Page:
BWW Reviews: SEASCAPE WITH SHARKS AND DANCER Examines the Push and Pull in Relationships

In Annie Hall, Woody Allen famously paraphrased Groucho Marx saying, "I would never want to belong to any club that would have someone like me for a member." In SEASCAPE WITH SHARKS AND DANCER by Don Nigro, we meet two lonely people who attempt to fuse a relationship that works for both of them, but her deep seated emotional damage keeps forcing her to push him away for fear of getting to close and then having to endure the loss when it's over. Commitment phobia appears to be her first, middle and last names.

Sebastian Visconti designed the sounds of a seaside town which greet you when you walk into the theater - a combination of rolling waves, ducks quacking, birds flying, fog horns blaring, along with the varied sounds of a seaside pier. The play begins on the night librarian/aspiring writer Ben (Lane Compton) has rescued a beautiful naked woman, Tracy (Ri Versteegh) from the ocean and brought her to his decrepit Cape Cod beach house to recuperate. She claims to have been dancing in the ocean, not suicidal, but Ben has his doubts and does his best to take care of her as best he can, given his limited means.

But Ben and Tracy are polar opposites. Does their love stand a chance? Ben is an island of calm while Tracy is volatile with her moods spinning on a hair-trigger. Ben is immediately fascinated with her and falls for her. Compton plays him as a pushover, willing to be a doormat just to have female companionship. But honestly ladies, who would not want to have a caring man looking after all your needs while never forcing his will on you?

But unlike a rational female, Tracy's first impulse is try and push him away out of her fear of losing someone she cares about too much. The first act evolves and we see two people trying to work things out, both afraid to really let the other one know how much they care. He is too afraid she will run if he is honest about his feelings while she tells his she never finishes anything for fear of losing it. Versteegh plays up Tracy's neuroses to the point of bordering on madness. You just want to slap some sense into the girl, but Ben knows if he raises a hand to her she will bolt from his life.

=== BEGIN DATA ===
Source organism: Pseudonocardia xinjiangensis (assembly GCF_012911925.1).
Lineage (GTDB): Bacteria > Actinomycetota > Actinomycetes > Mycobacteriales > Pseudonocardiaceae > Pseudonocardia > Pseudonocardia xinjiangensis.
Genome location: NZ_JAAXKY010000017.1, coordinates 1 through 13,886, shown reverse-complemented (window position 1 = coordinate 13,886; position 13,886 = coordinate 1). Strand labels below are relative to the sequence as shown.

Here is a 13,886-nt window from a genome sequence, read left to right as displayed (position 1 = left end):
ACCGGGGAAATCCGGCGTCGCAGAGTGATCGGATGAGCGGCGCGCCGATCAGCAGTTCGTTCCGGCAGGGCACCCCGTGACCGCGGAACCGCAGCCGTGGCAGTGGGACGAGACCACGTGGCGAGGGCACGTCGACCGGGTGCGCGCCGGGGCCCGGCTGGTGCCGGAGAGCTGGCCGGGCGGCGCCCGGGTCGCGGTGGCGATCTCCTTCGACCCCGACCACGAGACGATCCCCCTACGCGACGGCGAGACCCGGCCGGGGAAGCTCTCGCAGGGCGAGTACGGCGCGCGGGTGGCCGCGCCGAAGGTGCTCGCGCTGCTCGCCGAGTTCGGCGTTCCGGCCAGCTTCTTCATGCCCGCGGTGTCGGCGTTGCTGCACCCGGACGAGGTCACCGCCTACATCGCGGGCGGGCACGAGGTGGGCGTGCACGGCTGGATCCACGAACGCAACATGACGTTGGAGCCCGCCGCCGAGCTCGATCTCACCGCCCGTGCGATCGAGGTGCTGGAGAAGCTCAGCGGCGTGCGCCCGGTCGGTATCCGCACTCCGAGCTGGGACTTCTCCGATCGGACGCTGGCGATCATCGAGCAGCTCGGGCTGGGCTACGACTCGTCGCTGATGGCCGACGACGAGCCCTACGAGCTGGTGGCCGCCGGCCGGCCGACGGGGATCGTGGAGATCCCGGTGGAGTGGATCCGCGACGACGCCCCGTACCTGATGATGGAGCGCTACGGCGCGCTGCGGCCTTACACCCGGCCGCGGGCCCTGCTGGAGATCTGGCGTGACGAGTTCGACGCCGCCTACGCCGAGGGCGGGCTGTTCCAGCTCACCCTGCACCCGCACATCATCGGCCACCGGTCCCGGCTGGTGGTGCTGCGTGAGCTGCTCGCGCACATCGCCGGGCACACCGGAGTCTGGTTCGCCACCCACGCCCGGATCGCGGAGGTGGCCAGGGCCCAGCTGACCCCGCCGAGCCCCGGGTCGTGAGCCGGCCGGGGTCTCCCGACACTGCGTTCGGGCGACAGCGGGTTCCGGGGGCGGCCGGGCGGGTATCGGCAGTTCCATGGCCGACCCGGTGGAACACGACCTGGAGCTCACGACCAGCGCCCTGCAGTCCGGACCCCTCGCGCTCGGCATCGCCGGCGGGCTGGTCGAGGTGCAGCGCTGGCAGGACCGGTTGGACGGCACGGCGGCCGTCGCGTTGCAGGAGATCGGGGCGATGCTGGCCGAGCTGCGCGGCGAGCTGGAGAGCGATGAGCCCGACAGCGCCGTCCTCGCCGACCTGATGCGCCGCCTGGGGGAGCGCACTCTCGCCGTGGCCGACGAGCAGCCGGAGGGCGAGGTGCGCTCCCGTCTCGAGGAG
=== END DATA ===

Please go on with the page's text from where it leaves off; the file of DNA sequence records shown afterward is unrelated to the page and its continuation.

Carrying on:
But two months later, she is still there. Then something happens that complicates matters and more seriously threatens any chance they have to stay together. Will Tracy's constant lies and insecurities finally push Ben away? Or will Ben's inability to slump into the depths of depravity that Tracy craves finally cause her to run? It just appears their relationship has become one of the puppet and puppet master with Tracy pulling the strings to keep Ben in his place.

SEASCAPE WITH SHARKS AND DANCER strikes a note of hope for enduring love when a relationship that appears beset with challenges, finally seems to be working out - or is it? Is Tracy telling the truth or just trying to trap Ben the only way she knows how? Does she really want to stay? Does he? Such is the nature of their co-dependant love-hate relationship. The brief ray of hope at the end will appeal to any and all romantics in the audience while pessimists may just shake their heads knowing the end is near.

Director Matt Doherty's overall pace is somewhat slow making the ongoing banter and arguing get a bit tiring. But each exchange reveals more and more about what motivates the characters to behave as they do toward each other and you wind up hoping things will work out for them, mostly because who else could put up with them? But honestly, the play ends with no pat answer and room for lots of discussion. Great theater should always challenge the mind as well as entertain, and this is a fine dramatic character study presented by Doherty, Versteegh and Compton who are all lifetime members of The Actors Studio.

The play proves Woody Allen's quote from Annie Hall, "I thought of that old joke, y'know, the, this... this guy goes to a psychiatrist and says, "Doc, uh, my brother's crazy; he thinks he's a chicken." And, uh, the doctor says, "Well, why don't you turn him in?" The guy says, "I would, but I need the eggs." Well, I guess that's pretty much now how I feel about relationships; y'know, they're totally irrational, and crazy, and absurd, and... but, uh, I guess we keep goin' through it because, uh, most of us... need the eggs."

SEASCAPE WITH SHARKS AND DANCER, a romantic comedy-drama by Don Nigro. Directed by Matt Doherty. Presented by I Think I Can Productions. Produced by special arrangement with Samuel French, Inc. Starring Ri Versteegh and Lane Compton.

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Shari Barrett Shari Barrett, a Los Angeles native, has been active in the theater world since the age of six - acting, singing, and dancing her way across the boards all over town. After teaching in local secondary schools, working in marketing for several studios, writing, directing, producing, and performing in productions for several non-profit theaters, Shari now dedicates her time and focuses her skills as an independent publicist to "get the word out" about smaller theaters throughout the Los Angeles area. As a founding member of the LA Stage Alliance Leadership Council Task Force, she and reps from theaters throughout the city work together to articulate a vision for the theatre community of Greater Los Angeles. Shari has received recognition from the City of Los Angeles for her dedication of heart and hand to the needs of friends, neighbors and fellow members of society for her devotion of service to the people of Los Angeles. Shari is honored to serve her hometown as a contributor to Broadway World.

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